light-year(redirected from Light-years)
Also found in: Dictionary, Thesaurus.
light-year,in astronomy, unit of length equal to the distance lightlight,
visible electromagnetic radiation. Of the entire electromagnetic spectrum, the human eye is sensitive to only a tiny part, the part that is called light. The wavelengths of visible light range from about 350 or 400 nm to about 750 or 800 nm.
..... Click the link for more information. travels in one sidereal yearsidereal year,
time required for the earth to complete an orbit of the sun relative to the stars. The sidereal year is 365 days, 6 hr, 9 min, 9.5 sec of mean solar time (see solar time).
..... Click the link for more information. . It is 9.461 × 1012 km (about 6 million million mi). Alpha CentauriAlpha Centauri
, brightest star in the constellation Centaurus and 3d-brightest star in the sky; also known as Rigil Kent or Rigil Kentaurus; 1992 position R.A. 14h39.1m, Dec. −60°49'. Its apparent magnitude is −0.26.
..... Click the link for more information. and Proxima Centauri, the stars nearest our solar system, are about 4.3 light-years distant. See also parsecparsec
[parallax + second], in astronomy, basic unit of length for measuring interstellar and intergalactic distances, equal to 206,265 times the distance from the earth to the sun, 3.26 light-years, or 3.08 × 1013 km (about 19 million million mi).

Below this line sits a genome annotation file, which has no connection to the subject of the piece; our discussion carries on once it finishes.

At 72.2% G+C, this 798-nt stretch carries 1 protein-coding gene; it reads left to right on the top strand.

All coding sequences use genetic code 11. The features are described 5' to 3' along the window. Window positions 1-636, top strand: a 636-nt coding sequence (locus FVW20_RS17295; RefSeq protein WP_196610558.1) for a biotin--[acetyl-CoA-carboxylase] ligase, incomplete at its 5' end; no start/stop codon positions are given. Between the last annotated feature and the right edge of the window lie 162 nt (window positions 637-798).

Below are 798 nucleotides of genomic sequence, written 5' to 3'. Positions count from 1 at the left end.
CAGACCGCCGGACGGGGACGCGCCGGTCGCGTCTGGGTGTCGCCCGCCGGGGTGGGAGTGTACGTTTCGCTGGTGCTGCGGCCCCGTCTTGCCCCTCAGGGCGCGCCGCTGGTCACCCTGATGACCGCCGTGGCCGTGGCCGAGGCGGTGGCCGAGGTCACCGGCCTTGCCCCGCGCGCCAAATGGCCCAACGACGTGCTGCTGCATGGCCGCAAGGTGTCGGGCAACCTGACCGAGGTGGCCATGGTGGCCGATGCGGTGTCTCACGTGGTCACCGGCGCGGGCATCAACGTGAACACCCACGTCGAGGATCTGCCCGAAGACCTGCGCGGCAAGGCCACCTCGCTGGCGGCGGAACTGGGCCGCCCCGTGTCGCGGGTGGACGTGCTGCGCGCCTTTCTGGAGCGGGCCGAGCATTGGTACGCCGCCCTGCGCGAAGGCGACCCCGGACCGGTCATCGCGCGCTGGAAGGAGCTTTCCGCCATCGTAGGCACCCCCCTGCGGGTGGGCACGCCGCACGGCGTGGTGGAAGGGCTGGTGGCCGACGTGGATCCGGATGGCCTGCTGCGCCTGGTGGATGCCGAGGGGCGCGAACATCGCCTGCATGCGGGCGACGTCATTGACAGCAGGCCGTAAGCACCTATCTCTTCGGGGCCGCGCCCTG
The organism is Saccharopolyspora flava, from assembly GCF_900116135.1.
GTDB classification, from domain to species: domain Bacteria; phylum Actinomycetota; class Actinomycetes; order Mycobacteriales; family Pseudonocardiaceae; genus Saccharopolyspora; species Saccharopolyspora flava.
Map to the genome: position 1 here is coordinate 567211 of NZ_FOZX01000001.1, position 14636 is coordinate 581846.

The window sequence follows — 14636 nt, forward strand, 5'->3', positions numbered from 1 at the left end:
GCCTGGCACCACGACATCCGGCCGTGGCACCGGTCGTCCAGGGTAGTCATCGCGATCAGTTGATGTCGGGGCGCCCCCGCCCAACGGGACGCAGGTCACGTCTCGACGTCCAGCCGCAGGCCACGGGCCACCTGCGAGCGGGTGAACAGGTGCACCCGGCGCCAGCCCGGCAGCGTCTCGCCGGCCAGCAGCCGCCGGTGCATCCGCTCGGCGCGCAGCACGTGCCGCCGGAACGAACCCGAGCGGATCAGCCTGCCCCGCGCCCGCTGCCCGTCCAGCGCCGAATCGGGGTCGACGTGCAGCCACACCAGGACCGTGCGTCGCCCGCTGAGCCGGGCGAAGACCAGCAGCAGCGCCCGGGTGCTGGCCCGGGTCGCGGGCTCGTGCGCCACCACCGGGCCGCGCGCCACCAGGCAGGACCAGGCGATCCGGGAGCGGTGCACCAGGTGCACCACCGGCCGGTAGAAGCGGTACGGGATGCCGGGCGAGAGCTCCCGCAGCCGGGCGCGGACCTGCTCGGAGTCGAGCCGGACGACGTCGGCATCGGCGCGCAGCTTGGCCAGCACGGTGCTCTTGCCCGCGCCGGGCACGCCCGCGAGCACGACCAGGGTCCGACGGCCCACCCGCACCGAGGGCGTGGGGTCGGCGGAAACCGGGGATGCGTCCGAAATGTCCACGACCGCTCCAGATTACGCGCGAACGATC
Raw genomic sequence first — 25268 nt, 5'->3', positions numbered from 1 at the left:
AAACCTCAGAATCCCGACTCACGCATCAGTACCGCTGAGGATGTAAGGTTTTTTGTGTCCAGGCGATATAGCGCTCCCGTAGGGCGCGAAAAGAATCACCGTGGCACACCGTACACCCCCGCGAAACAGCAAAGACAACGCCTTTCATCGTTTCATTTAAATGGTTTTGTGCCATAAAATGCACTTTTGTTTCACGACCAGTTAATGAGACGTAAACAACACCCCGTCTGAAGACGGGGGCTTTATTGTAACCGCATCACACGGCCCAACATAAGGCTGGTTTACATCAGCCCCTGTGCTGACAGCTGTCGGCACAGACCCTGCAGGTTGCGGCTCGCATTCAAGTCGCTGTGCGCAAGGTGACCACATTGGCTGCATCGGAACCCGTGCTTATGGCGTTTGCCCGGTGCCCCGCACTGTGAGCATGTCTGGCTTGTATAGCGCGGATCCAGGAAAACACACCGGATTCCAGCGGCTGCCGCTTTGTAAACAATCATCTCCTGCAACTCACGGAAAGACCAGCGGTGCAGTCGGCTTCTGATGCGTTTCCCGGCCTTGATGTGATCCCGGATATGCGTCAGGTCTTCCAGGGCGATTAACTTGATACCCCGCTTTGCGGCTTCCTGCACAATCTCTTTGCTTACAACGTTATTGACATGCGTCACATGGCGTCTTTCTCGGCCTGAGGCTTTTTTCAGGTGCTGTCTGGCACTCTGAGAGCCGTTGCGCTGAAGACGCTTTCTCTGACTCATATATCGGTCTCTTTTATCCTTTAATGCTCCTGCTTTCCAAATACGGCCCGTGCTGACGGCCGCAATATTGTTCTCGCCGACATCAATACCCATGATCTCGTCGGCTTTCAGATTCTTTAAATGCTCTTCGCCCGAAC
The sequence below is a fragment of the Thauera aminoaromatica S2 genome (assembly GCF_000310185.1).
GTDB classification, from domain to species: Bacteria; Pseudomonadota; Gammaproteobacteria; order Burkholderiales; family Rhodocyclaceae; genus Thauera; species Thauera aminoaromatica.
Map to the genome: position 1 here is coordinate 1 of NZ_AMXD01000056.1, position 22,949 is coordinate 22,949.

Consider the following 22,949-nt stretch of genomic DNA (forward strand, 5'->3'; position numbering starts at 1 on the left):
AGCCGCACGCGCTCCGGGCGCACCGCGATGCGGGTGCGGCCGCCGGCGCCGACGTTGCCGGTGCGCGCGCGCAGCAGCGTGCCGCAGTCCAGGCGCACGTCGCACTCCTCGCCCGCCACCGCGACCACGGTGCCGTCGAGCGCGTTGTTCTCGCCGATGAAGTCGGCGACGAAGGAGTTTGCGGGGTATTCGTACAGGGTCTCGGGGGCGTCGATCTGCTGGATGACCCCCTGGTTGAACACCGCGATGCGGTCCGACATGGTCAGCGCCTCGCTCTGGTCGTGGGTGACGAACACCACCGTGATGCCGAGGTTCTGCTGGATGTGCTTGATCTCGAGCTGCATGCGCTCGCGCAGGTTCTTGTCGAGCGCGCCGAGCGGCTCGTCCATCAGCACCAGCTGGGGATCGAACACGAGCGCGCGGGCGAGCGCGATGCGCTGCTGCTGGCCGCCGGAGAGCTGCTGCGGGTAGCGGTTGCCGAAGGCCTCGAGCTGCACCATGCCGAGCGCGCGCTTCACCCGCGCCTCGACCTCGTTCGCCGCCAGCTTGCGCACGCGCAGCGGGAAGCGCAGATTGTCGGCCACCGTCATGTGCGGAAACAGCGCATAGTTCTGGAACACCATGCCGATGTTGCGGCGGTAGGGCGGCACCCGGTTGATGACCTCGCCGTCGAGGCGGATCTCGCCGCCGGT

..... Click the link for more information. .
light-year(l.y.) A unit of distance equal to the distance traveled through space in one year by light, radio waves, or any other form of electromagnetic radiation. Since all electromagnetic radiation travels in a vacuum at the speed of light, one light-year equals about 9.4605 × 1012 km. Distances expressed in light-years give the time that radiation would take to cross that distance. One light-year equals 0.3066 parsecs, 63 240 astronomical units, or a parallax of 3.259 arc seconds.
Analogous but smaller units of distance, such as the light-month, light-week, light-day, and light-second are also used, often to indicate the size of an object (such as the core of an active galaxy) whose output is varying: the timescale of the variations imposes an upper limit on the size, the conditions being unlikely to change more quickly than the time it takes for light to travel across the region.